Second Stage Theatre, 12-10-13
This high-quality new production is a quirky musical based on the quirky 2006 hit film written by Michael Arndt.
Director and Book: James Lapine
Music and Lyrics: William Finn
Lead Cast: Stephanie J. Block, Will Swenson, Rory O’Malley, David Rasche, Hannah Nordberg, Logan Rowland
Shari on the Aisle Rating: * * * *
Plot: When sweet Olive Hoover receives a last-minute invitation to compete in the Little Miss Sunshine pageant, her entire dysfunctional family piles into Grandpa’s old VW van to make the trip from Arizona to California. This isn’t your garden-variety dysfunctional family: Grandpa snorts coke, gay Uncle Frank just tried to off himself, brother Dwayne is obsessed with Nietzsche and hasn’t spoken for nearly three months, and not surprisingly, Mom and Dad’s marriage could self-destruct at any moment.
Will they arrive at the pageant in time? Will Dwayne speak again? Will Olive win? Can this family be saved? The answers to three of these four questions is “yes”. The show closely follows the film’s plot, so if you’ve seen it, you already know which is which.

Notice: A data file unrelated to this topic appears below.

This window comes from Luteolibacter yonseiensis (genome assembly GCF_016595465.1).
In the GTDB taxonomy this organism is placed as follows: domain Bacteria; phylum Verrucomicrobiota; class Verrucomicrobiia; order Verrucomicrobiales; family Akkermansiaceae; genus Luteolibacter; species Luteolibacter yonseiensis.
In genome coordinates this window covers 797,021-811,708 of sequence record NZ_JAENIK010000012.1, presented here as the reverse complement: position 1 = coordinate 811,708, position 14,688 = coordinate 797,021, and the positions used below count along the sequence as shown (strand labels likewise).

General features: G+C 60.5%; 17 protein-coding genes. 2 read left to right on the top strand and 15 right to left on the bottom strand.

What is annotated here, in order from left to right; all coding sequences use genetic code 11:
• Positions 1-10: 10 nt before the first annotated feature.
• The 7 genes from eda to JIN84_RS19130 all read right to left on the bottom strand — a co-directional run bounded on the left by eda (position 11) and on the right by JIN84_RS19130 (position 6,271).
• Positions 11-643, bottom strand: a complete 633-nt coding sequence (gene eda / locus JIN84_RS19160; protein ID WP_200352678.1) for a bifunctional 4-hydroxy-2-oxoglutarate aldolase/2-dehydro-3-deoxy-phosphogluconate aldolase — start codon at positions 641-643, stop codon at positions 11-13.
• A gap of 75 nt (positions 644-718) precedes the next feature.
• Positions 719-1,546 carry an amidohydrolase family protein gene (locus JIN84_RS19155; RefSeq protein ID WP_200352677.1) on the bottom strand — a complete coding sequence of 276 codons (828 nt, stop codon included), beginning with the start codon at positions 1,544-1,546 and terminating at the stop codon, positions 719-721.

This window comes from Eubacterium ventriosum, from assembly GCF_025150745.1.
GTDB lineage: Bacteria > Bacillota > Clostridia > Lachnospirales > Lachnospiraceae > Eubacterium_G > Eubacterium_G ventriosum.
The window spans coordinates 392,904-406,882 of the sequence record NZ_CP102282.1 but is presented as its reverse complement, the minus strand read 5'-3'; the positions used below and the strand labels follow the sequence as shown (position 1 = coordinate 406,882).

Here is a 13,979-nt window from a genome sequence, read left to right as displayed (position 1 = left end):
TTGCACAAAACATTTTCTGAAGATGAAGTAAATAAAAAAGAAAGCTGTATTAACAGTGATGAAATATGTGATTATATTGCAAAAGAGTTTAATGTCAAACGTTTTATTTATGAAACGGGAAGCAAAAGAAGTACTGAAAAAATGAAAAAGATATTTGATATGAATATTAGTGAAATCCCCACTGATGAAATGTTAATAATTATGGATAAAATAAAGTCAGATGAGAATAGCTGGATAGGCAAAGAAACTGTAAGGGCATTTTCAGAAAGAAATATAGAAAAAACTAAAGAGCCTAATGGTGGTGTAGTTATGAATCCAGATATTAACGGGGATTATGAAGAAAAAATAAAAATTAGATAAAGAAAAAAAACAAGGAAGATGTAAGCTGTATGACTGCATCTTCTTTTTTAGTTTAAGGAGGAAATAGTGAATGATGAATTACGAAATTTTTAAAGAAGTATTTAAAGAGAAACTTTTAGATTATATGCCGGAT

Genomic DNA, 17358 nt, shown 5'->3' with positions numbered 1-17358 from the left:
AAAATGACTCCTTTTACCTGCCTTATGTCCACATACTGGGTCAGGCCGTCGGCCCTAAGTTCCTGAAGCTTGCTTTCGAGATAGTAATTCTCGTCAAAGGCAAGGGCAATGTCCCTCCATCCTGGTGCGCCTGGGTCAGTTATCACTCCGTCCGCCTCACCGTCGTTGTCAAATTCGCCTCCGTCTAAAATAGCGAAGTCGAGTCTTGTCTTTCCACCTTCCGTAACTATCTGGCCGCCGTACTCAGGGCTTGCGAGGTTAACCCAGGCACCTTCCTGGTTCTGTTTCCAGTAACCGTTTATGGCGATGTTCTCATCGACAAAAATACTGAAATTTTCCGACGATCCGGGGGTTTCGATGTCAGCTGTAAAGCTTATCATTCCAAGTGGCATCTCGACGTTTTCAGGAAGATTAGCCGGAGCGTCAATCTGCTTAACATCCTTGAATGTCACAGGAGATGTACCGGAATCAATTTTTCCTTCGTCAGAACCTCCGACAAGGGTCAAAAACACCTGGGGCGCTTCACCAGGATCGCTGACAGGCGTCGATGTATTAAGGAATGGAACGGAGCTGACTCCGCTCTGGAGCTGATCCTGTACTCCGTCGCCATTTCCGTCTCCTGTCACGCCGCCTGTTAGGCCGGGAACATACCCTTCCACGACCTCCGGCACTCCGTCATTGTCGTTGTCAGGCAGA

Bottom Line: This is a top-drawer off-Broadway production, filled with Broadway stars: Block and Swenson have multiple Tony/Drama Desk/Drama League noms; theatre-geek favorite O’Malley was Tony-nominated for his unforgettable “Turn It Off” performance in The Book of Mormon; Rasche is a seasoned Broadway/TV/film pro. James Lapine’s (book and director) credits include The 25th Annual Putnam County Spelling Bee, March of the Falsettos and Falsettoland, Sunday in the Park with George, and many more. William Finn (music and lyrics) won two Tonys for Falsettos (Best Book of a Musical, with Lapine, and Best Original Score).
The opening number, “The Way of the World,” is basically an ode to failure. It’s funny and sad, and sets the tone for the rest of the 100-minute show. Everything about the production is top notch, much of it resting on the slender shoulders of nine-year-old Hannah Nordberg as Olive. (The bespectacled pint-sized actress wears some padding on her tummy and rear end for the role). She brings down the house when she shakes her “ba-donk-a-donk” in the Little Miss Sunshine talent competition. Nordberg’s Hannah is so exuberant, loving, sweet, and sincere that you root for her and her family to persevere and overcome their multiple issues.
Should You See It? Sorry, but it’s probably too late. Little Miss Sunshine is about to end its run at Second Stage. However, don’t despair. Given its illustrious pedigree and winning book and score, I wouldn’t be surprised if it turns up on Broadway. I hope it does, so that many more people will have an opportunity to cheer Olive and her ba-donk-a-donk. Stay tuned.